Around the Loop: CM Punk, Ratings, and the Problem With Facts

Rumors never walk.

They always fly, and rumors are zipping about that controversial wrestler CM Punk could rejoin All Elite Wrestling within the next couple of months. According to Wrestling Observer Newsletter’s Dave Meltzer, Punk’s rehab from tricep surgery is “going really well.” Whether the company will invite Punk back to the ring with open arms after his shenanigans last September remains to be seen. Fans are also divided on Punk’s potential return to the fold. Depending on who you talk to, Punk is either a swell guy with a great work ethic who wants to help younger workers improve their craft or, as Chris Jericho allegedly said, Punk is a “cancer” in the locker room.

If Jericho truly said that, then this tweet from him comes as a surprise.

Look: it’s mindboggling to comprehend that, after all this time, we’re still talking about CM Punk. The ongoing saga of Punk and AEW continues to capture the imagination of wrestling fans around the world, fueled by speculation, fantasy booking, and outright guessing. Narrowing down the actual facts in this situation has been difficult. Welcome to The Business, where real life and fiction can overlap with shocking obtuseness. Sometimes, it feels like we don’t know what we think we know.

Facts are simple and facts are straight.
— Talking Heads, “Crosseyed and Painless”

This is what happened.

In September 2022, CM Punk wrestled against Jon Moxley in the main event of the AEW pay-per-view, All Out. It was a world championship match, which Punk won. During the match, Punk suffered a torn left triceps. He underwent surgery to repair the muscle. According to Meltzer, that sort of operation requires approximately eight months to recover from.

Multiple sources have reported this news and there has been no denial from Punk or AEW of its veracity. We can safely count this bit of news as fact.

This also happened.

During the media scrum following All Out, CM Punk went on a tirade against his former best friend Colt Cabana, currently employed by Ring of Honor. Punk also had bad things to say about other workers in AEW. He accused Hangman Adam Page of going into business for himself. Punk also went off on executive vice presidents Nick and Matt Jackson, collectively known as the Young Bucks, and Kenny Omega. The champ claimed that the EVPs had started rumors that Punk had gotten Cabana fired from AEW.

“I haven’t been friends with [Cabana] since at least 2014, late 2013,” Punk said, “and the fact that I have to sit up here because we have irresponsible people who call themselves EVPs yet they couldn’t fucking manage a Target and they spread lies and bullshit and put into the media that I got somebody fired when I have fuck all to do with him. I want nothing to do with him. I do not care where he works or where he doesn’t work, where he eats, where he sleeps. The fact that I have to get up here and do this in 2022 is fucking embarrassing.”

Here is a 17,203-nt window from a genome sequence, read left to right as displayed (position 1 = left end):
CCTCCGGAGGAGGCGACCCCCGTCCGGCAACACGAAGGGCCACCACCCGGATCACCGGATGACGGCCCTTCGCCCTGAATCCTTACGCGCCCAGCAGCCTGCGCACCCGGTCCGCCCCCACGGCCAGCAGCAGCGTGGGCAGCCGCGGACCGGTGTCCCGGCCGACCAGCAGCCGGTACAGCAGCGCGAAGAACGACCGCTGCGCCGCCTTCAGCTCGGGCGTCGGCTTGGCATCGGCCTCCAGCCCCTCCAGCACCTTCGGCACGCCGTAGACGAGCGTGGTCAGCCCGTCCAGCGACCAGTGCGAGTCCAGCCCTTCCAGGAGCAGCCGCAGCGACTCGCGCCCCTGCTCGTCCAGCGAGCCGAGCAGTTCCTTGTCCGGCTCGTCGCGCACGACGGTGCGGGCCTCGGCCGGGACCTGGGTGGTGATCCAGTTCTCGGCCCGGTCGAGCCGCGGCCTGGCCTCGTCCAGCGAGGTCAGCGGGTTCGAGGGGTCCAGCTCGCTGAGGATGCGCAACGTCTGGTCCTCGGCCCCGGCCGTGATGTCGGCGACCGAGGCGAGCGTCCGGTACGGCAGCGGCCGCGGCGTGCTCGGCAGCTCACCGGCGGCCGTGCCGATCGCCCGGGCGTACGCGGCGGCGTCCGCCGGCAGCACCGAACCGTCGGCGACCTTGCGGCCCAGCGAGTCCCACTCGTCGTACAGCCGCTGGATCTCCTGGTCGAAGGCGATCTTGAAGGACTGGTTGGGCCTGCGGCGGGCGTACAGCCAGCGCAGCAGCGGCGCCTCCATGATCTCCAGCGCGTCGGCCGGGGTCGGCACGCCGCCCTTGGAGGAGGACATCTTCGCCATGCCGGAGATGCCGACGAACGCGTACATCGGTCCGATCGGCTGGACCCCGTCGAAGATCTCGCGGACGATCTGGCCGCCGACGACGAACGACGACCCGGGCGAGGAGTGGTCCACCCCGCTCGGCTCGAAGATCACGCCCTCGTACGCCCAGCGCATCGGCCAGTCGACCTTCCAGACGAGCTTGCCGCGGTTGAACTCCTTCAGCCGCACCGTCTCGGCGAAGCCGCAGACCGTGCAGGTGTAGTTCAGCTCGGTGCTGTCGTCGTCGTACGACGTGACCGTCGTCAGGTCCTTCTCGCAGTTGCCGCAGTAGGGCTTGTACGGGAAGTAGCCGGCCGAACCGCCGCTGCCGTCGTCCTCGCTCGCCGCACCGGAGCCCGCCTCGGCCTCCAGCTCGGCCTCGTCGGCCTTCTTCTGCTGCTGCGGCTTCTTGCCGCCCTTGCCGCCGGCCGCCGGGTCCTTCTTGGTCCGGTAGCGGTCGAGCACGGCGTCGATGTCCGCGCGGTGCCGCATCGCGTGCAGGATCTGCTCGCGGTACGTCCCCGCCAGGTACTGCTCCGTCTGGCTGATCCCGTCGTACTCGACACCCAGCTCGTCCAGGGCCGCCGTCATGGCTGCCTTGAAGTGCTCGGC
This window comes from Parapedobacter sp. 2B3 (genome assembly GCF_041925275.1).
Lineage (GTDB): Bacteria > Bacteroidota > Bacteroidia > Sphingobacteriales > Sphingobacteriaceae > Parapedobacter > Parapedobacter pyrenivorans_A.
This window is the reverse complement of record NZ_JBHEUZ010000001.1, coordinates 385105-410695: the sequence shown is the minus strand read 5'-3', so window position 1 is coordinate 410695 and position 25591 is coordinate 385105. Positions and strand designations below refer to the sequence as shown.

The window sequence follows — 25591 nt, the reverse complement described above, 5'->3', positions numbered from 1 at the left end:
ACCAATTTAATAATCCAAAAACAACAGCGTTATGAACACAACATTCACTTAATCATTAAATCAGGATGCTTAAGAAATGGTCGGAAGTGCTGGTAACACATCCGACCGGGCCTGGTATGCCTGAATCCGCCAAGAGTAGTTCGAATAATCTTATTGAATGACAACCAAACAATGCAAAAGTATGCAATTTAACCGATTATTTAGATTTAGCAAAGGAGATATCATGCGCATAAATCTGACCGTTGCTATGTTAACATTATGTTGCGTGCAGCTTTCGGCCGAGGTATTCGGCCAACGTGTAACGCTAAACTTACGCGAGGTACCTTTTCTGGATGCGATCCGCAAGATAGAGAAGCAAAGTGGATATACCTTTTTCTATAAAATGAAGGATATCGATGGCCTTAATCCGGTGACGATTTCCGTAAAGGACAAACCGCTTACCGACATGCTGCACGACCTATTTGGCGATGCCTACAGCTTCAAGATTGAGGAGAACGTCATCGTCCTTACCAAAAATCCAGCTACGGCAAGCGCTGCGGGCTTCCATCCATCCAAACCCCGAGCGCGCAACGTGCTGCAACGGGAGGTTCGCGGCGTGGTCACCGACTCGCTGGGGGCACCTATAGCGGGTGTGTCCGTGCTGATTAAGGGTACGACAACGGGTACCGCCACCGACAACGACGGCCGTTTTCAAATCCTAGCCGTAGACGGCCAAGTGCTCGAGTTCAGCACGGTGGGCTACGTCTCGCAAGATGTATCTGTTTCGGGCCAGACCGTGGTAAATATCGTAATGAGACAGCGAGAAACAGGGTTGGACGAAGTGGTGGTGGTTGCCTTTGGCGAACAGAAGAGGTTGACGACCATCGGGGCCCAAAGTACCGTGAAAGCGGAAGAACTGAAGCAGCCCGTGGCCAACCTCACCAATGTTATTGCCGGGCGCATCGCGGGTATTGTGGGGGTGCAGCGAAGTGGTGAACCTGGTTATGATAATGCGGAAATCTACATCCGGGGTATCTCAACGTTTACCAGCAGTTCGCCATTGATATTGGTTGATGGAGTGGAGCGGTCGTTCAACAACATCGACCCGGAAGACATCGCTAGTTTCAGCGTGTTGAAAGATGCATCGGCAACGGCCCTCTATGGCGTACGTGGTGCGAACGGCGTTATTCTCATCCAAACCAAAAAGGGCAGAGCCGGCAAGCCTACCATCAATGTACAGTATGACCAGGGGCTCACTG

That’s an actual quote from Punk. We know this happened because we saw it. It is demonstrably true. It’s on YouTube. You can find transcripts of Punk’s diatribe online. Facts.

Facts are lazy and facts are late.
— Talking Heads, “Crosseyed and Painless”

And then there was the post-scrum fight, what has become known as the Brawl Out at All Out. Punk’s comments allegedly incensed Omega and the Bucks to the point that they confronted Punk in his locker room. Despite an internal investigation within AEW, no official detailed timeline of what happened during that scuffle has been released.

We’ve heard rumors that Omega tried to protect Larry, Punk’s dog, and got bitten on the arm for his efforts by AEW official and Punk’s trainer, Ace Steel. AEW Chief Legal Officer Megha Parekh was reportedly a witness to the fight. After the scuffle, Chris Jericho reportedly told Punk he was a “cancer” to the locker room, a detriment and a liability. Regardless of what actually occurred, Punk was stripped of his title. The Bucks and Omega were removed from AEW television for weeks, allegedly the result of multiple suspensions handed down by AEW owner Tony Khan.

After that, rumors began flying that people in the AEW locker room didn’t want to work with Punk. He was a “black cloud,” they said, a person who had been “voted off the island.” Those were anonymous quotes. They may not even be real. We don’t know, since no one owned up to saying them. People wondered if Khan would buy out Punk’s contract. If one paid attention to the dirt sheets, Punk was persona non grata in the AEW locker room. Even WWE Superstar Seth “Freakin'” Rollins warned Punk away from a return to the company.

If Punk were really that horrible of an addition to the AEW roster, why didn’t we hear about it before All Out? How come the only AEW wrestlers we heard disparaging Punk were Hangman Adam Page, in remarks that were arguably kayfabe, and Eddie Kingston, who hates damned near everyone?

Facts all come with points of view.
— Talking Heads, “Crosseyed and Painless”

In television, it all comes down to ratings. Please note: I am not a statistician, and there are plenty of ins and outs within the TV business that I don’t fully understand. However, the case can be made that Punk’s absence from AEW programming has led to a decline in viewership.

Ratings for shows like Dynamite are often broken down into quarter-hours. For example, the match between Punk and Moxley that took place on August 24, 2022 (only two weeks before All Out), saw a quarter-hour increase of 14.6 percent over the previous week’s quarter-hour programming.

After Punk was written off Dynamite, the show garnered some of the lowest overall ratings in its history.